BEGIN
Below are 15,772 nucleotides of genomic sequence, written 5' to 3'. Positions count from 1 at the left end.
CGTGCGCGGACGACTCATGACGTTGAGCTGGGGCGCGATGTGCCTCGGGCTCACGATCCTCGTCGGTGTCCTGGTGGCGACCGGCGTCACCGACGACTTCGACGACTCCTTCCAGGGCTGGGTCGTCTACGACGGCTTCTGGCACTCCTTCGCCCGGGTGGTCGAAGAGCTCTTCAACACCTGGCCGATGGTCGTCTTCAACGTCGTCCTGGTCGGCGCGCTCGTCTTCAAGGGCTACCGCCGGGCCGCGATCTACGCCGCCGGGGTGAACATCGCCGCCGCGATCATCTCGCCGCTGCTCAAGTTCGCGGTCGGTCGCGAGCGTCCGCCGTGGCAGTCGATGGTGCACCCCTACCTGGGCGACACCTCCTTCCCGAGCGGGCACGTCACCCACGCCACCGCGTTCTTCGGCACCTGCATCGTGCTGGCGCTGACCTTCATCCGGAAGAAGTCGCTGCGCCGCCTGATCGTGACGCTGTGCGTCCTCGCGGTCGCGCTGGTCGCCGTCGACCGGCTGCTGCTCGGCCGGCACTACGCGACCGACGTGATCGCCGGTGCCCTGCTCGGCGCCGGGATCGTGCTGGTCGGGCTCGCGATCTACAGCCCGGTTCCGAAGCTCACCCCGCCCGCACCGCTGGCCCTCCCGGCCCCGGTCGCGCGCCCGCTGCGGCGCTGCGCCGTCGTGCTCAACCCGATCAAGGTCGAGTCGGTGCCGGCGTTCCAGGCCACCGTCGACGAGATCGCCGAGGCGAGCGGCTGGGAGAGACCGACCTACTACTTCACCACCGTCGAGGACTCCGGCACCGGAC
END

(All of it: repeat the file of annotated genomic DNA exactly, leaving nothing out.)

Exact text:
Below are 15,772 nucleotides of genomic sequence, written 5' to 3'. Positions count from 1 at the left end.
CGTGCGCGGACGACTCATGACGTTGAGCTGGGGCGCGATGTGCCTCGGGCTCACGATCCTCGTCGGTGTCCTGGTGGCGACCGGCGTCACCGACGACTTCGACGACTCCTTCCAGGGCTGGGTCGTCTACGACGGCTTCTGGCACTCCTTCGCCCGGGTGGTCGAAGAGCTCTTCAACACCTGGCCGATGGTCGTCTTCAACGTCGTCCTGGTCGGCGCGCTCGTCTTCAAGGGCTACCGCCGGGCCGCGATCTACGCCGCCGGGGTGAACATCGCCGCCGCGATCATCTCGCCGCTGCTCAAGTTCGCGGTCGGTCGCGAGCGTCCGCCGTGGCAGTCGATGGTGCACCCCTACCTGGGCGACACCTCCTTCCCGAGCGGGCACGTCACCCACGCCACCGCGTTCTTCGGCACCTGCATCGTGCTGGCGCTGACCTTCATCCGGAAGAAGTCGCTGCGCCGCCTGATCGTGACGCTGTGCGTCCTCGCGGTCGCGCTGGTCGCCGTCGACCGGCTGCTGCTCGGCCGGCACTACGCGACCGACGTGATCGCCGGTGCCCTGCTCGGCGCCGGGATCGTGCTGGTCGGGCTCGCGATCTACAGCCCGGTTCCGAAGCTCACCCCGCCCGCACCGCTGGCCCTCCCGGCCCCGGTCGCGCGCCCGCTGCGGCGCTGCGCCGTCGTGCTCAACCCGATCAAGGTCGAGTCGGTGCCGGCGTTCCAGGCCACCGTCGACGAGATCGCCGAGGCGAGCGGCTGGGAGAGACCGACCTACTACTTCACCACCGTCGAGGACTCCGGCACCGGAC